If you develop COVID-19 symptoms, contact your healthcare provider, and tell them about your symptoms and your travel or exposure to a COVID-19 patient.
- Stay home except to get medical care.
You should restrict activities outside your home, except for getting medical care. Do not go to work, school, or public areas. Avoid using public transportation, ride-sharing, or taxis.
- Separate yourself from other people and animals in your home.
People: As much as possible, you should stay in a specific room and away from other people in your home. Also, you should use a separate bathroom, if available.
Animals: You should restrict contact with pets and other animals while you are sick with COVID-19, just like you would around other people. Although there have not been reports of pets or other animals becoming sick with COVID-19, it is still recommended that people sick with COVID-19 limit contact with animals until more information is known about the virus.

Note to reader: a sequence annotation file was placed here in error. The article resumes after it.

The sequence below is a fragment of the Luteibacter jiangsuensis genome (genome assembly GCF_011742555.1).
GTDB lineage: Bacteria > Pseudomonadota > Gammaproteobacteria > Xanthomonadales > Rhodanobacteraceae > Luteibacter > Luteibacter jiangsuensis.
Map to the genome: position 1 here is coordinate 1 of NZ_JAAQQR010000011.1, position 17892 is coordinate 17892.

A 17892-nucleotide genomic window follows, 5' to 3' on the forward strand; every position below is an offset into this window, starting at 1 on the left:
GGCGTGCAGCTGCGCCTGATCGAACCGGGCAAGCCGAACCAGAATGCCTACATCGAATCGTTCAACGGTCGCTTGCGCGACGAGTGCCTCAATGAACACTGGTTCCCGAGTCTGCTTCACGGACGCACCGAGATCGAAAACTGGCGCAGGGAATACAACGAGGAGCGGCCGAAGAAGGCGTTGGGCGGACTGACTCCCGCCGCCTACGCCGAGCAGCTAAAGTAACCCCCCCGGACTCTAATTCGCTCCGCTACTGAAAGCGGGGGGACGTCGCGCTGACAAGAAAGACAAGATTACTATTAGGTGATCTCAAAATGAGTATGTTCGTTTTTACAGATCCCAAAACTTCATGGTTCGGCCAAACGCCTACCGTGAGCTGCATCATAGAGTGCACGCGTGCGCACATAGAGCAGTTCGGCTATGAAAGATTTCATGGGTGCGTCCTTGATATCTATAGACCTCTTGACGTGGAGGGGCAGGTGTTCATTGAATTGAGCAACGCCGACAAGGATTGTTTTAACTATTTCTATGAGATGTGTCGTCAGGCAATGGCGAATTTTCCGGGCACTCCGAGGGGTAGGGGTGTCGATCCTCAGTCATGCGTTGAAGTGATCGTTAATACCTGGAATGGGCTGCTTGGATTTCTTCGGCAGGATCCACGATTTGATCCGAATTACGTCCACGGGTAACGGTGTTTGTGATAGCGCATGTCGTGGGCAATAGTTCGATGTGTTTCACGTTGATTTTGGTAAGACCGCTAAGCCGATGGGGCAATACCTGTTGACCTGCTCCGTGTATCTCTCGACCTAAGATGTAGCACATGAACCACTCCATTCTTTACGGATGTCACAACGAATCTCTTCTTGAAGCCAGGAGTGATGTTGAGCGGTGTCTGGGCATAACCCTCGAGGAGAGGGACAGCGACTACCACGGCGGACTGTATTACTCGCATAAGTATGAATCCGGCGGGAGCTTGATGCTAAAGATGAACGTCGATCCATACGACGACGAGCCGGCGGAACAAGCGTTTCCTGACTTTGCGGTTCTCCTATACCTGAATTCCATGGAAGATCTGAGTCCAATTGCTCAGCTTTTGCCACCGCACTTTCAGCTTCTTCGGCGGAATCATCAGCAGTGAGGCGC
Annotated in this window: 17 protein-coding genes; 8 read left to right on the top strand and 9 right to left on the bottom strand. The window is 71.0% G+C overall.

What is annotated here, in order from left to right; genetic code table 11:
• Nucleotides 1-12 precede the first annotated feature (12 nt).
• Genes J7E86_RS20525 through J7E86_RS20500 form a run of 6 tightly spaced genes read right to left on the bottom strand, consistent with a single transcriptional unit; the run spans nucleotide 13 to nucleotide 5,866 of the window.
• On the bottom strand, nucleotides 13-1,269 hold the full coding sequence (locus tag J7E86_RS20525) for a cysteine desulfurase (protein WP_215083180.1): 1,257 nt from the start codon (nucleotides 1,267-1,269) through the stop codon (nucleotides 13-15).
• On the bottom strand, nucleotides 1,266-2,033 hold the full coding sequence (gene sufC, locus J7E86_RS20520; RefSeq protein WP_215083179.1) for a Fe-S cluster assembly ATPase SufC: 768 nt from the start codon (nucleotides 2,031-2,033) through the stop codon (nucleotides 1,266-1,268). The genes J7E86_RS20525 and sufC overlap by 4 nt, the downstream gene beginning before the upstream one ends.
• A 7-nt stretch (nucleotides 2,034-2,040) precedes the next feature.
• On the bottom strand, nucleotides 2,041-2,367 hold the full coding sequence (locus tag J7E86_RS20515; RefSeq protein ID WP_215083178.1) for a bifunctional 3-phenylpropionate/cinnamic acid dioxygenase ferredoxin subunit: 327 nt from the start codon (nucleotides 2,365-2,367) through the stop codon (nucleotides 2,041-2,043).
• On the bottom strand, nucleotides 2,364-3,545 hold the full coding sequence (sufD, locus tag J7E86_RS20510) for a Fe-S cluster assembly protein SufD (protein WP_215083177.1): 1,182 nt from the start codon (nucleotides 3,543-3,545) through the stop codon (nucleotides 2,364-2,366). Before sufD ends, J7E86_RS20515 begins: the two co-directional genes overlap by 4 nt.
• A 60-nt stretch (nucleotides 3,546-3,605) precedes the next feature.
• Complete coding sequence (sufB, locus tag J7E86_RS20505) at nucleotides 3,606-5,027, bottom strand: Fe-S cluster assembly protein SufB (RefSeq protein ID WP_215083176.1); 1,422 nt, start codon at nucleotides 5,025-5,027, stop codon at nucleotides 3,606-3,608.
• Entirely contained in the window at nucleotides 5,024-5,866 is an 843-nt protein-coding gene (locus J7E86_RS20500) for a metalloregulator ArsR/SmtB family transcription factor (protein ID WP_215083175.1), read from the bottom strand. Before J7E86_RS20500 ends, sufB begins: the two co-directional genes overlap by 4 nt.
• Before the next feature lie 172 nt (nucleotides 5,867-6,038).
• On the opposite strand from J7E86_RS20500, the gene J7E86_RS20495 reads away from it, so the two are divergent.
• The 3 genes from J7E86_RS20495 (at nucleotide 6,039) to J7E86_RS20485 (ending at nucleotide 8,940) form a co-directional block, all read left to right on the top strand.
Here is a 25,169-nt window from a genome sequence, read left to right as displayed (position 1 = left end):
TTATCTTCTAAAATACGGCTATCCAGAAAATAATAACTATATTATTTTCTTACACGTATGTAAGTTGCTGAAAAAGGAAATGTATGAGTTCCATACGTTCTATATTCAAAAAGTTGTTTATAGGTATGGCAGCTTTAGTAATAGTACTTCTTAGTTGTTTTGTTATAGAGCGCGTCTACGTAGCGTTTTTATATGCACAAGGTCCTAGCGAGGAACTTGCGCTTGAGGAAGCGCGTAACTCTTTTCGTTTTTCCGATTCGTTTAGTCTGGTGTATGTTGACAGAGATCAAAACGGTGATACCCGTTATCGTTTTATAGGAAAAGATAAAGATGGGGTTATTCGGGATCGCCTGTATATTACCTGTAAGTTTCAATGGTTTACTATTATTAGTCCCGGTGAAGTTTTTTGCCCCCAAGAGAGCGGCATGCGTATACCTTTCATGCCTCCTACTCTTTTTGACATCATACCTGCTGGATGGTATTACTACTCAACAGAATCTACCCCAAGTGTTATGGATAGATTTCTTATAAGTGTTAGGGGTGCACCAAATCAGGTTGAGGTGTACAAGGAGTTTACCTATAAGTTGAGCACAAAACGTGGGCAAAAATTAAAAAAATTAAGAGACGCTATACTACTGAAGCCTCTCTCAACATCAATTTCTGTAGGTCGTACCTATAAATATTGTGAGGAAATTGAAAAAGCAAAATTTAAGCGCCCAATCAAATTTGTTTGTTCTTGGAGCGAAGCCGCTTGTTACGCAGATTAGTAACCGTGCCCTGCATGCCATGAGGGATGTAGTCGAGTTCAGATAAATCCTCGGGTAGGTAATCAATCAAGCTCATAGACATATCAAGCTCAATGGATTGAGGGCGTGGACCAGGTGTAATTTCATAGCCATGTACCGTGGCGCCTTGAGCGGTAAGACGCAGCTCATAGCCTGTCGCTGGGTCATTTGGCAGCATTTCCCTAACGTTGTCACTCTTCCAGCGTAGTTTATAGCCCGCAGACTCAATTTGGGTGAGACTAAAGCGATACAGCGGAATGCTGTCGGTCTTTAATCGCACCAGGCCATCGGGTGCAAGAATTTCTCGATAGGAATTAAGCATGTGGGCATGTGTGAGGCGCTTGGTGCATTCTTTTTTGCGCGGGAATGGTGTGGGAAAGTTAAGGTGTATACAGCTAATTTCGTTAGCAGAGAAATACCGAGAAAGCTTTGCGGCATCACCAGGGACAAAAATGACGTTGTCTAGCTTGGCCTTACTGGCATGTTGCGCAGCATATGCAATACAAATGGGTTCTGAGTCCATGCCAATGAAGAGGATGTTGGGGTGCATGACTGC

- Call ahead before visiting your doctor.
If you have a medical appointment, call the healthcare provider and tell them that you have or may have COVID-19. This will help the healthcare provider’s office take steps to keep other people from getting infected or exposed.
- Wear a facemask.
You should wear a facemask when you are around other people (e.g., sharing a room or vehicle) or pets and before you enter a healthcare provider’s office. If you are not able to wear a facemask (for example, because it causes trouble breathing), then people who live with you should not stay in the same room with you, or they should wear a facemask if they enter your room.
- Cover your coughs and sneezes